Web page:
The threat actors behind the GOOTLOADER malware continues to improve their code by adding new components and implementing new obfuscation techniques.
Mandiant researchers reported that the UNC2565 group behind the GOOTLOADER malware (aka Gootkit) continues to improve their code by adding new components and implementing new obfuscation techniques.
Gootkit runs on an access-a-as-a-service model, it is used by different groups to drop additional malicious payloads on the compromised systems. Gootkit has been known to use fileless techniques to deliver threats such as the SunCrypt, and REvil (Sodinokibi) ransomware, Kronos trojans, and Cobalt Strike.
In the past, Gootkit distributed malware masquerading as freeware installers and it used legal documents to trick users into downloading these files.
The attack chain starts with a user searching for specific information in a search engine. Attackers use black SEO technique to display a website compromised by Gootkit operators among the results.
Upon visiting the website, the victim will notice that it is presented as an online forum directly answering his query. This forum hosted a ZIP archive that contains the malicious .js file, which is used to establish persistence and drop a Cobalt Strike binary in the memory of the infected system.
In November 2022, Mandiant researchers spotted a new variant of GOOTLOADER, tracked as GOOTLOADER.POWERSHELL, that used a new infection chain. The new variant writes a second .JS file to disk and creates a scheduled task to execute it. Below is the attack chain of this new variant:
The user visits an UNC2565-compromised site (usually related to business documents) and downloads a malicious ZIP archive.
The malicious ZIP file is saved to the user’s Downloads folder.
The JS file is launched using WScript.exe.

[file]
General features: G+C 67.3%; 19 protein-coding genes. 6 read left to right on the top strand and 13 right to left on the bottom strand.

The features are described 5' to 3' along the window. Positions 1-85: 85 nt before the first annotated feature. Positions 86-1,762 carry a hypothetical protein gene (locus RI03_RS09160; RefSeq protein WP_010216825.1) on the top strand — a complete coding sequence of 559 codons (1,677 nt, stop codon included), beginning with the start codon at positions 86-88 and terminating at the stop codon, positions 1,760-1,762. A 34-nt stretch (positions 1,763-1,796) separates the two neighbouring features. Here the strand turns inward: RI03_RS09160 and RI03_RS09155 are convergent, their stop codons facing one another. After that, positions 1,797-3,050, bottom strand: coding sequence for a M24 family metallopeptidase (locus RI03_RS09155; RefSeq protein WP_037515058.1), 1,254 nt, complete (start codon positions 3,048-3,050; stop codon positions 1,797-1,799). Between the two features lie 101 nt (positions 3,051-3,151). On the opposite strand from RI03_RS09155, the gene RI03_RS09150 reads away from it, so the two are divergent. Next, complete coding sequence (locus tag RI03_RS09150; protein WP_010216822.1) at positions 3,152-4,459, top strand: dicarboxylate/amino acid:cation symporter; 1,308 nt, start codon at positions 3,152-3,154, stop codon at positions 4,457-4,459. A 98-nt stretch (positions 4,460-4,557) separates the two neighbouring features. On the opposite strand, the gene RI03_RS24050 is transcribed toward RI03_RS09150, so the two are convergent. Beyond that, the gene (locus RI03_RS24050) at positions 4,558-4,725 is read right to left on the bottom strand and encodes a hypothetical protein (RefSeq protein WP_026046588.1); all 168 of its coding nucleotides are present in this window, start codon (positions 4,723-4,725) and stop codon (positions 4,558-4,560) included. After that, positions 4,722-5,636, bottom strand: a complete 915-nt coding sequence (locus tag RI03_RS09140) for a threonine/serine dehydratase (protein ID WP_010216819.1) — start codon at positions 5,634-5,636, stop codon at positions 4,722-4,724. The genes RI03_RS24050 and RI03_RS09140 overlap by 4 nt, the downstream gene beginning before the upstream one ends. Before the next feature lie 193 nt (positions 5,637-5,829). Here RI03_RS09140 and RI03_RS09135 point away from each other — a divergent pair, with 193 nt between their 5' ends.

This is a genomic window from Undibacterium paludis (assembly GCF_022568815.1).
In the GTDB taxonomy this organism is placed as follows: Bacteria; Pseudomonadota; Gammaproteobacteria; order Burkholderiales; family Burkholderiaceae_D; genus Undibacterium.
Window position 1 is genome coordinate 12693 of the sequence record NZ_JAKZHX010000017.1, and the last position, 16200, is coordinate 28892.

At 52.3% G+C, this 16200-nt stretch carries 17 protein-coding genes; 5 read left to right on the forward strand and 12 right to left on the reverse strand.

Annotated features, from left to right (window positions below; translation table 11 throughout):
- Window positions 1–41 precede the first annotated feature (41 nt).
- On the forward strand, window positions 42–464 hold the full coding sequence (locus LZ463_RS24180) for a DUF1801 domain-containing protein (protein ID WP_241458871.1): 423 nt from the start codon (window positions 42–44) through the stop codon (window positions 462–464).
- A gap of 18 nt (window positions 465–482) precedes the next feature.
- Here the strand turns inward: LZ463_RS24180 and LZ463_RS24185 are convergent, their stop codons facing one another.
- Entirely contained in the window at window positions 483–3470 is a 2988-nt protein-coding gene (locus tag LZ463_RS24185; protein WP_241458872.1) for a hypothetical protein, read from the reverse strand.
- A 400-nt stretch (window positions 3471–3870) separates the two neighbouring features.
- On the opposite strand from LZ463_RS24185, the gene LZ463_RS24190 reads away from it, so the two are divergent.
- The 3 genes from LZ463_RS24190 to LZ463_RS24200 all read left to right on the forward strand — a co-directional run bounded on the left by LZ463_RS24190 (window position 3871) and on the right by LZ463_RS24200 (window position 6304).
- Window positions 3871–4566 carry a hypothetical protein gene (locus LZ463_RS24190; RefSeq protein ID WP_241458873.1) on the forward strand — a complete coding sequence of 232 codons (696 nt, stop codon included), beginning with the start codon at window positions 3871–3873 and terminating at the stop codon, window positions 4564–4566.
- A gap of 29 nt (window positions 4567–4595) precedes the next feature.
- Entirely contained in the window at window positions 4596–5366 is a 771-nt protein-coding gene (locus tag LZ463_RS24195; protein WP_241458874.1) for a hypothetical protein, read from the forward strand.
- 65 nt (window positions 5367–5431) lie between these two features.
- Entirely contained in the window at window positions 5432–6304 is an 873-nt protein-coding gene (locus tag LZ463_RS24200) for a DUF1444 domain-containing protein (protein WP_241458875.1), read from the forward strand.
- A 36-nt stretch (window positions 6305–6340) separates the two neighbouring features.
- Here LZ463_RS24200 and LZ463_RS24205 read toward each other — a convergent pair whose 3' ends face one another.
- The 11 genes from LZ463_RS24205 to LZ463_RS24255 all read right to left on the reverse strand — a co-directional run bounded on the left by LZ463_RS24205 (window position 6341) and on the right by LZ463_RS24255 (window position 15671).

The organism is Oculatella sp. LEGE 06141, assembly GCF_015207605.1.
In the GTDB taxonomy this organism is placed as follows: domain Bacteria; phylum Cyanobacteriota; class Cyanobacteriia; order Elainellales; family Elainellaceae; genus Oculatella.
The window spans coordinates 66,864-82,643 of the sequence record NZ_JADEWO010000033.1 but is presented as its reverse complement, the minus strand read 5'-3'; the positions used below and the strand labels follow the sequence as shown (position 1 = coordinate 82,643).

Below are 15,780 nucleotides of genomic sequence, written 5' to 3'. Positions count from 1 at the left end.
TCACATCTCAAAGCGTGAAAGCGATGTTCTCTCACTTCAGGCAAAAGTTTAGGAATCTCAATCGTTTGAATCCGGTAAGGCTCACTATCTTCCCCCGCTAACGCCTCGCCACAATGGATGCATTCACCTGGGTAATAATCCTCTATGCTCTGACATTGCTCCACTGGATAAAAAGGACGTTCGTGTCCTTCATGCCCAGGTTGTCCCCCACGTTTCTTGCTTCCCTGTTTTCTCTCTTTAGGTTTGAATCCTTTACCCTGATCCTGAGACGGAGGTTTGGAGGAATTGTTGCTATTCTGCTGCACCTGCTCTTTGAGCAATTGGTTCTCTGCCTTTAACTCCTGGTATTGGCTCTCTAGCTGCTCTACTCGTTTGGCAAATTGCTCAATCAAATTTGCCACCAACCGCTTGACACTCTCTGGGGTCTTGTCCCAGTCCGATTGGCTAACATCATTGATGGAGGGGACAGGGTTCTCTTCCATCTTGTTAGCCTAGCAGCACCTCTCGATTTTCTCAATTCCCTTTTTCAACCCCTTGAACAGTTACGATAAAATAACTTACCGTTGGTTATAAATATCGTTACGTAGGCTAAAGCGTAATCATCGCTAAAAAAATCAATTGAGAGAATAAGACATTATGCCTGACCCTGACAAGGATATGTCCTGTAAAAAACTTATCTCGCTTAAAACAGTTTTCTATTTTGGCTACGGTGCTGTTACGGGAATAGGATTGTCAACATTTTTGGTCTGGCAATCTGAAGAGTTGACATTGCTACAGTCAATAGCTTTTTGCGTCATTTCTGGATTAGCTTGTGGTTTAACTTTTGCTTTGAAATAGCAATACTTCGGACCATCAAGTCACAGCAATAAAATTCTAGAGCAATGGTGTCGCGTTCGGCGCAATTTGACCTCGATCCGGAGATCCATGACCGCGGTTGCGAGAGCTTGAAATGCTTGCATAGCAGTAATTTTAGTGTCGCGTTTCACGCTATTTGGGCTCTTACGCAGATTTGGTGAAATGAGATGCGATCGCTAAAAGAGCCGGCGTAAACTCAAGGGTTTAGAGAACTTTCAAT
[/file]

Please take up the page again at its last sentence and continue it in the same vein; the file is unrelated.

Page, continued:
The WScript.exe process creates an inflated file with a .LOG extension to C:Users%USERNAME%AppDataRoaming<RANDOM_DIRECTORY><HARD_CODED_FILE_NAME>. The dropper writes more obfuscated JScript code followed by a padding of random characters to increase the file size.
The .LOG file is renamed with a .JS file extension.
The dropper creates a scheduled task that executes the new JScript file. The scheduled task is executed immediately after creation but also serves as a persistence mechanism to run the second JScript file at the next logon.
WScript.exe and CScript.exe launch a PowerShell process that reaches out to 10 hard coded domains.
Victim information collected includes environment variables, Windows OS version, filenames, and running processes. This information is Gzip compressed, Base64 encoded, and sent to the command and control (C2) server in the Cookie header.
The C2 returns a payload, which is executed using the Invoke-Expression PowerShell cmdlet. This leads to the download of two payloads into registry keys: FONELAUNCH and a secondary payload to be executed by FONELAUNCH (mirroring steps 6 through 10 of the previous infection chain).
Upon successful execution of the GOOTLOADER file, additional payloads are downloaded, including FONELAUNCH and Cobalt Strike BEACON or SNOWCONE that will be stored in the registry. Then the payloads are executed via PowerShell in the later stages.
FONELAUNCH is a .NET-based launcher, it loads an encoded payload from the registry into memory. Since May 2021, the researchers have observed threat actors using three different variants of FONELAUNCH that differ in their loading mechanism:
FONELAUNCH.FAX reads and decodes data from the HKCUSOFTWAREMicrosoftFax%USERNAME% registry key. The returned content is expected to be a .NET assembly, which is loaded at runtime into memory.
FONELAUNCH.PHONE mainly reads and decodes data placed in a specific registry key. The returned data is expected to be a DLL, which is loaded via a publicly available DynamicDllLoader project.
FONELAUNCH.DIALTONE reads and decodes data from the HKCUSOFTWAREMicrosoft%USERNAME% registry key. The returned content is expected to be a PE file, which is injected into a separate process and executed.
The report published by Mandiant also includes Indicators of Compromise (IoCs) and YARA rules associated with these threats.
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